48 cats seized from Plymouth hoarder
Over the past two weeks, HSHV has rescued nearly 50 cats
Plymouth, MI (July 6, 2017) – Over the past two weeks, the Humane Society of Huron Valley (HSHV) has rescued nearly 50 cats from a hoarding situation in Plymouth, and is desperately seeking adopters. (July 26 update: Nearly all cats have found homes-- thank you!)
It was a horrible situation that went on for decades, according to some neighbors. Many of the cats were very sick. There were remains of dead animals saved in plastic containers, and a hot tub was filled with feces. Although dozens of complaints were made, no action was taken until recently, when area officials and the new property management asked HSHV to rescue the cats. (HSHV’s jurisdiction to enforce animal cruelty laws does not include Plymouth.)
“It is regrettable that this situation went on for so long. The conditions that go along with animal hoarding violate state animal cruelty laws and cause immense suffering for the animals. It also indicates that a person with serious mental health issues is not getting the help they need. Animal hoarding should always be taken seriously and unfortunately requires criminal prosecution to ensure that necessary treatment and monitoring is provided. Sadly, all went without help for a very long time,” says Tanya Hilgendorf, HSHV’s President and CEO.
“These cats are real survivors and have withstood horrid conditions I doubt many of us could,” says Michele Baxter, HSHV’s Cruelty & Rescue Manager. “We hope the public will come forward to adopt them and give them the loving care they deserve.”
Baxter and the HSHV Cruelty Investigators pulled the cats from an elderly man’s dilapidated trailer home in which he was living with the cats. The man has been relocated, and the trailer was scheduled for demolition on Monday.
Lynx Point Siamese mixes, grey tabbies, brown tabbies and more are available for adoption at HSHV. All of them have been spayed or neutered, microchipped and vaccinated, and provided with much-needed medical treatment. While some could be house cats, the majority of the rescued cats are not equipped for indoor life. These “barn cats” are free to qualified adopters.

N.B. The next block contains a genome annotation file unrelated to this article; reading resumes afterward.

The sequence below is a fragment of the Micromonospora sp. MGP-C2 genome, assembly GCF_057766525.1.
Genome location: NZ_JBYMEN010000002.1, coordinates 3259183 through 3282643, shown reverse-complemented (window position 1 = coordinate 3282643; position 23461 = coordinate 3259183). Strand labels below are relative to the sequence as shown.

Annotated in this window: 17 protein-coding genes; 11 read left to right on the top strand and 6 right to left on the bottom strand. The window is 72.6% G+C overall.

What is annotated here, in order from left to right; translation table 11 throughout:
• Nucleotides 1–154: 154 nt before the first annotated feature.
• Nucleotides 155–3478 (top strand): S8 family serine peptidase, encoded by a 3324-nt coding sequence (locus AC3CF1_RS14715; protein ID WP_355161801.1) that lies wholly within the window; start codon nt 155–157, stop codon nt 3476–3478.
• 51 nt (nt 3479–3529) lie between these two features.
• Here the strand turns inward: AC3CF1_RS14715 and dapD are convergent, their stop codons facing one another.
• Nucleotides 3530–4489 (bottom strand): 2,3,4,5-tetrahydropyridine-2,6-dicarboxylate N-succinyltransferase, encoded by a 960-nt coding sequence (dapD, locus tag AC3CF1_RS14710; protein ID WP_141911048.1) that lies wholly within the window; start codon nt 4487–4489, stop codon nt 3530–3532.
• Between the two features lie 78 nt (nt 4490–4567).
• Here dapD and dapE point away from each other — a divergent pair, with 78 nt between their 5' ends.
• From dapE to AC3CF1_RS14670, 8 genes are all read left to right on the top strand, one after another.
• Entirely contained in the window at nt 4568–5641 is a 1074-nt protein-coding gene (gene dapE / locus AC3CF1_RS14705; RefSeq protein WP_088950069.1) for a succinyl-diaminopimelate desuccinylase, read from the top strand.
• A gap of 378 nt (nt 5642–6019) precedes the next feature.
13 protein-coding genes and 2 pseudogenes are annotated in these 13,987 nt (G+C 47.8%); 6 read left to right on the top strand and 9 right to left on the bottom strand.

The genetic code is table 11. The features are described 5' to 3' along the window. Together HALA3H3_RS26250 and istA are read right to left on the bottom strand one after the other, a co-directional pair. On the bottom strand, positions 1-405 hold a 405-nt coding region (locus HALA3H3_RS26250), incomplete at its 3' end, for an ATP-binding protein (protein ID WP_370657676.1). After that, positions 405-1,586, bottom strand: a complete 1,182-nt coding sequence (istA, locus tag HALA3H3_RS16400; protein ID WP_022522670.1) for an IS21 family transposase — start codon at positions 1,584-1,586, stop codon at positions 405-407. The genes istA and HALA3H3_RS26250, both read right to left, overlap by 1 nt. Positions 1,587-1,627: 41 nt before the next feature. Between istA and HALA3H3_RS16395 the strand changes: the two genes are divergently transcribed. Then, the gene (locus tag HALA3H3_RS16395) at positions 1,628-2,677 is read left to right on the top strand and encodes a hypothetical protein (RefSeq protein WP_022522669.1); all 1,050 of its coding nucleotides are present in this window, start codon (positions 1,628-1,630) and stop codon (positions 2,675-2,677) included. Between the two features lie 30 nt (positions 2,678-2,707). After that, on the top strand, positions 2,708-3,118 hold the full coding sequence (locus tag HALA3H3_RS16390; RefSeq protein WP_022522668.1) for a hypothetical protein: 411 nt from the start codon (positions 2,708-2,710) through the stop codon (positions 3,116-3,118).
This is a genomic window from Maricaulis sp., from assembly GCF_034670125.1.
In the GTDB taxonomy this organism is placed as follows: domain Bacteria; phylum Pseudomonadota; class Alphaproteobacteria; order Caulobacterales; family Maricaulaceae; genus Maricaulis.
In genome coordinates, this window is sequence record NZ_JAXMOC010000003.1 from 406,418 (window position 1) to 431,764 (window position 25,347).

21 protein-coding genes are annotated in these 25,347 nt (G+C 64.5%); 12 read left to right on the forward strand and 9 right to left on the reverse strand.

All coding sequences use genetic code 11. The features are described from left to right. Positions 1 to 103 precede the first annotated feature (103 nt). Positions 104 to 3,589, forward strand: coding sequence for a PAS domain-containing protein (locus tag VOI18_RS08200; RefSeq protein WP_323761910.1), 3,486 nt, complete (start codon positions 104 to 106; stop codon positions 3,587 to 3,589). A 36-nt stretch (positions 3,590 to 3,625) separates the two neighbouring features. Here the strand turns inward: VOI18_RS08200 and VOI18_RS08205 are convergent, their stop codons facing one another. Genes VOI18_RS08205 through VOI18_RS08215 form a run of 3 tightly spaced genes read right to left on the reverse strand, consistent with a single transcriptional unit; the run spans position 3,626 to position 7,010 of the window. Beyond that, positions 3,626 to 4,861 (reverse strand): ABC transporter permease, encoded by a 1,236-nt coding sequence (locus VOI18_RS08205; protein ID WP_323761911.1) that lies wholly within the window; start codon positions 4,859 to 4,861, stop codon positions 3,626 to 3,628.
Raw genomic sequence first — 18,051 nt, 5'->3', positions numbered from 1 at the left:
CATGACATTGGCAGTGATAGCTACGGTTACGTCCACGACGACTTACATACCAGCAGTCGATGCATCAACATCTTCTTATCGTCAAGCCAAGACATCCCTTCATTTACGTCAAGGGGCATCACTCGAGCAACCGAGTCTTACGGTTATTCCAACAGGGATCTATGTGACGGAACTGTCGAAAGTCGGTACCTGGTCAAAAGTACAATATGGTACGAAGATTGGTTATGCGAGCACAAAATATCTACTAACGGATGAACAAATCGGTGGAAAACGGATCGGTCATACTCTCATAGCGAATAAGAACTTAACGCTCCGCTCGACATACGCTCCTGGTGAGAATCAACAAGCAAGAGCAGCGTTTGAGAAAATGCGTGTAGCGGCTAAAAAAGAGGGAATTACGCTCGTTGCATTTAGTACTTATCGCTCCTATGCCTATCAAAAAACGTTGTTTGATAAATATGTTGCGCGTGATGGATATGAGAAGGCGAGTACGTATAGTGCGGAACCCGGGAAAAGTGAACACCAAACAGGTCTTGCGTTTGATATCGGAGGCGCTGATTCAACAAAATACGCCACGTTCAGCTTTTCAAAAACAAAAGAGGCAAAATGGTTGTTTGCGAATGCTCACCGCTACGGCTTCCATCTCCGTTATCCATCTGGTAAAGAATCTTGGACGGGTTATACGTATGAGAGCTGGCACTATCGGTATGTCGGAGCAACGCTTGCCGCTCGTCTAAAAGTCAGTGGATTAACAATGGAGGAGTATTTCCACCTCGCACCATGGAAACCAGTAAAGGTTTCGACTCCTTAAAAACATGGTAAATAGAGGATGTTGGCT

“Adopting a barn cat can be a mutually beneficial relationship,” says Jessica Vankoningsveld, feline behavior specialist at HSHV. “You’re saving the life of a sterilized cat, while they help scare off pesky rodents. They can help protect the perimeter of your home, or the area where you keep horse or chicken feed—we’ve even heard people report that barn cats are what keep their town mice-free. Plus, barn cats can make great companions for people and other farm animals. Many barn cats become more social and friendly over time and though we can’t say for certain with these cats, some ‘barn cats’ end up as house cats.”
HSHV requires that barn cat adopters provide a safe, permanent shelter with an area of weather-proof covering, a continuous supply of fresh food and water, acclimation time to the area, and veterinary care when required.
To apply to adopt a free barn cat, please go to www.hshv.org/barncatapplication. You will be contacted within 2 business days. HSHV is open for adoptions 7 days a week.
About The Humane Society of Huron Valley:
The Humane Society of Huron Valley, located in Ann Arbor, is an independent 501(c)(3) non-profit organization and relies solely on the generosity of our supporters to provide critical community programs and services. HSHV is an award-winning organization, recognized for our best practices and highest animal "save-rate" among all similar shelters in Michigan. Charity Navigator, the nation's top charity evaluator, awarded HSHV a 4-star ranking, the highest possible. The mission of HSHV is to promote the loving, responsible care of all animals in our community. HSHV is not affiliated with any other humane organization and does not receive funding from the United Way. More information can be found on HSHV’s website (hshv.org) and on our annual report (www.hshv.org/annualreport).